15 July 1327 Inspeximus of Charter of 16 September 1314 28 January 1331 Inspeximus of Charter of 16 September 1314 and grant of further exemption from tolls. The Charter of John declared that citizens of Hereford and their heirs should be quit of tolls throughout England. The charter added additional exempted tolls to those identified by John’s charter. These exemptions apply not only to the King’s citizens of Hereford but also to inhabitants within the jurisdiction of the Bishop and the Dean and Chapter within the city.
18 January 1383 Grant of pontage specifying tolls that can be levied on goods brought for sale into the town over the Wye Bridge. 29 January 1383 Grant in aid of the repair of Wye Bridge. 30 oaks from the King’s forest of the Haye near Hereford, to repair the bridge across the Wye, which bridge was recently broken by the force and speed of the water. He also gives stone from the quarry there, as much as will be wanted from 40 perches. 15 November 1383 Grant that the chief officer may be styled Mayor. He is to be elected annually, as in time past. The office of chief bailiff of the city, who was elected annually by certain of the citizens his brethren according to well-established and approved custom, differed in no particulars from that of mayor. Only the name is changed by this charter, probably to bring Hereford into line with towns of similar status whose chief officer was so styled. The title of mayor of Hereford was indeed employed before this date in sundry royal instruments so this charter merely regularized the use of a title of status. 2 February 1393 License in Mormain. Because they have no house in which to hold courts the King grants license that the Mayor and Commonalty may acquire the messuage now held in burgage tenure of the crown by Thomas Chippenham and others. It is of the yearly value of 60 shillings. Alongside this license is the gift, made in 1392 by Henry Catchpolle to Thomas Chippenham, William Bowode and Thomas Hoppeleye, of the “Bothehalle”, the property that the city held and used from this time for a long period as its official courthouse. The site and structure of this building is now incorporated in the hotel lying between High Town and East Street. 28 September 1393 Record of Roger de Mortimer’s grant of exemption from distraint. 3 September 1394 Grant of reprisals. The King grants, that if arrests are made in Wales and no deliverance given, the citizens may arrest in like manner any person belonging to Wales, found within the city and liberties, until satisfaction be made for losses suffered. 23 June 1399 Grant of right of the goods of felons etc., The Mayor may be a Justice of the Peace. The effect of this privilege was to empower the city to hold its own sessions (Quarter Sessions) for the hearing and judging of all matters touching the keeping (or breaking) of the King’s peace.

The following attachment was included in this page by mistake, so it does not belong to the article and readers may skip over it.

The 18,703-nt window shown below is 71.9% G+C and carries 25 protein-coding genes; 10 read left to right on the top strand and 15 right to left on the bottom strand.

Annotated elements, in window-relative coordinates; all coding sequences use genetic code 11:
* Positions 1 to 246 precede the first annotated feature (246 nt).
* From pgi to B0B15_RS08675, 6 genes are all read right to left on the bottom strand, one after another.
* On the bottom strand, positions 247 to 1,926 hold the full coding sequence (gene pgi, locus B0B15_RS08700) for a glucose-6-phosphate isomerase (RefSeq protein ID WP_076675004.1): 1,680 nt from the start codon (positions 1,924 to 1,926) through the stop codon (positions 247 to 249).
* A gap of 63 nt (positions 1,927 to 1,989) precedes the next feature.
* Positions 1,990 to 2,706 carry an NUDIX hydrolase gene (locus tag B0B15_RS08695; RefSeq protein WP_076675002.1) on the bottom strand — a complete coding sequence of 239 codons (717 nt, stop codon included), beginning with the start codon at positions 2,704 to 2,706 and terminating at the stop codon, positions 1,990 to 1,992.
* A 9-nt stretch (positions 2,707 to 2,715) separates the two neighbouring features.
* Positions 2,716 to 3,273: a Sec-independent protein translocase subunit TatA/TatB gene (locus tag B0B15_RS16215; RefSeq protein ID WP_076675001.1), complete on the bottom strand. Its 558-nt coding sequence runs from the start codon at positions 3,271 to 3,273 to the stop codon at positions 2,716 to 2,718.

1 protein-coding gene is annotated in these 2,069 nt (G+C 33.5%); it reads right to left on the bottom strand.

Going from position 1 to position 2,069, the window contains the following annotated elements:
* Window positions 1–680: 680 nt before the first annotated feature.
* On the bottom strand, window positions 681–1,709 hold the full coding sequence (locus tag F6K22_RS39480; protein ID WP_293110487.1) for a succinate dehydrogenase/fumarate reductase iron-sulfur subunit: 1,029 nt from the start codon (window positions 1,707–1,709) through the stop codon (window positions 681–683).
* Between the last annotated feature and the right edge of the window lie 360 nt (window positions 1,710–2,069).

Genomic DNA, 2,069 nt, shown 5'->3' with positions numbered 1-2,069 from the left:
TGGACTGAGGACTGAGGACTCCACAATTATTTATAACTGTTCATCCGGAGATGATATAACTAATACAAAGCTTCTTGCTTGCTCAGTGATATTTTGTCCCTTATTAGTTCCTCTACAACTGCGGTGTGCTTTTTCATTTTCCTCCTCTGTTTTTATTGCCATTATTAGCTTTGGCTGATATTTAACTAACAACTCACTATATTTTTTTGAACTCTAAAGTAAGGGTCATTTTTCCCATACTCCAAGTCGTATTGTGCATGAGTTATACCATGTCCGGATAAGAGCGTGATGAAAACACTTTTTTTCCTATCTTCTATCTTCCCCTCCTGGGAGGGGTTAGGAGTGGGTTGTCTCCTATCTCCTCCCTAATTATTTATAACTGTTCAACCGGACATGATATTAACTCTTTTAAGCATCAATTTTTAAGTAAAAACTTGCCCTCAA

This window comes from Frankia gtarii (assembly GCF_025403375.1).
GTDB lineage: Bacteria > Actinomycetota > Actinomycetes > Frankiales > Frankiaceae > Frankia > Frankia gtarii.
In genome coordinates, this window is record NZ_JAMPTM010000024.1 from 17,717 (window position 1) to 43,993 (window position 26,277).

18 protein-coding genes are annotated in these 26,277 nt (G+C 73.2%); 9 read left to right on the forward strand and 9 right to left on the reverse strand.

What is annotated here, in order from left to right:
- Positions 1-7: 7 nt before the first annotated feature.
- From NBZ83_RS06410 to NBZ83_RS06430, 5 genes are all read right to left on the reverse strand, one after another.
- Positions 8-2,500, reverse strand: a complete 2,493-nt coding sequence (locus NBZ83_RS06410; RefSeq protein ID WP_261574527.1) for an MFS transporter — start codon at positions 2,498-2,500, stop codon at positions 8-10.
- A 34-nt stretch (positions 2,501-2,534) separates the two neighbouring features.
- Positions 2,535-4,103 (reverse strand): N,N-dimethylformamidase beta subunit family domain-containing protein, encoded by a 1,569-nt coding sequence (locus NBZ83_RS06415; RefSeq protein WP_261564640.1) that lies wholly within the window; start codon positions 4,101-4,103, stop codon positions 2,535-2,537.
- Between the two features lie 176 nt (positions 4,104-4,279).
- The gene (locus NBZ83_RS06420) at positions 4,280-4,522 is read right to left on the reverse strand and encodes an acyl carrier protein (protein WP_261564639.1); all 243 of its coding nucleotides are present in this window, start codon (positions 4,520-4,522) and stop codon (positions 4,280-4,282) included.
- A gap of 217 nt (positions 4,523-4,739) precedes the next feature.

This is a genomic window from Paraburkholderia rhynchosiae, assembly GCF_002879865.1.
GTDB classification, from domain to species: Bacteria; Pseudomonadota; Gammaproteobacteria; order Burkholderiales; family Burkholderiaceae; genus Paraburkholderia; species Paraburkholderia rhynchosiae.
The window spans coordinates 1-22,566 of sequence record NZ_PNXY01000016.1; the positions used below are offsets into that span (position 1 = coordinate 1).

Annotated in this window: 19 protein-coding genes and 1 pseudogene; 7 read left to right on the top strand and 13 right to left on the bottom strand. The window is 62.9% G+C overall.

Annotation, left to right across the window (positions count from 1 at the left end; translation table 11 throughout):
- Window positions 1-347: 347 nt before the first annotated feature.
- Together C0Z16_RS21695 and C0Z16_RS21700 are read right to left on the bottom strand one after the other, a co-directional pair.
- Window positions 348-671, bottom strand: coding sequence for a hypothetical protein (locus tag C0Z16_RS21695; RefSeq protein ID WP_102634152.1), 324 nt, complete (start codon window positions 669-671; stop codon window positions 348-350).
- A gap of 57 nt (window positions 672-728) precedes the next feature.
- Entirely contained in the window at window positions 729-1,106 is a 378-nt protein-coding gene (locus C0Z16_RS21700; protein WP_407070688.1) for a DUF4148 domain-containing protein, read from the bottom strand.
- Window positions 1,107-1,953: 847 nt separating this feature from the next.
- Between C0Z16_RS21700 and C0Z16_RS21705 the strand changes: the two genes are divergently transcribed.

20 November 1399 Inspeximus of earlier charters. 1. Charter of 1 March 1379, which was an inpeximus of charter of 28 January 1331, which was an inspeximus of charter of 16 September 1314. 2. Inspeximus of charter 15 November 1383. 3. Inspeximus of charter 2 February 1393. 4. Inspeximus of charter 3 September 1394. 5. Inspeximus of charter 23 June 1399.
16 October 1457 Grant of exemption from liability to serve as collectors of taxes except within the city.
18 November 1463 Inspeximus/confirmation of charter Henry Vl.
20 July 1536 License in Mortmain. Granted to the Mayor and citizens license to hold lands to the yearly value of 40 marks. In 1535 Richard Phelips tailor and draper of Hereford, and several time its mayor, gave to his city a considerable endowment of landed properties so that the rents might afford an income and so make it possible for the tolls to be reduced. This license was obtained in accordance with his wishes so that the city might enjoy the benefit of his gift.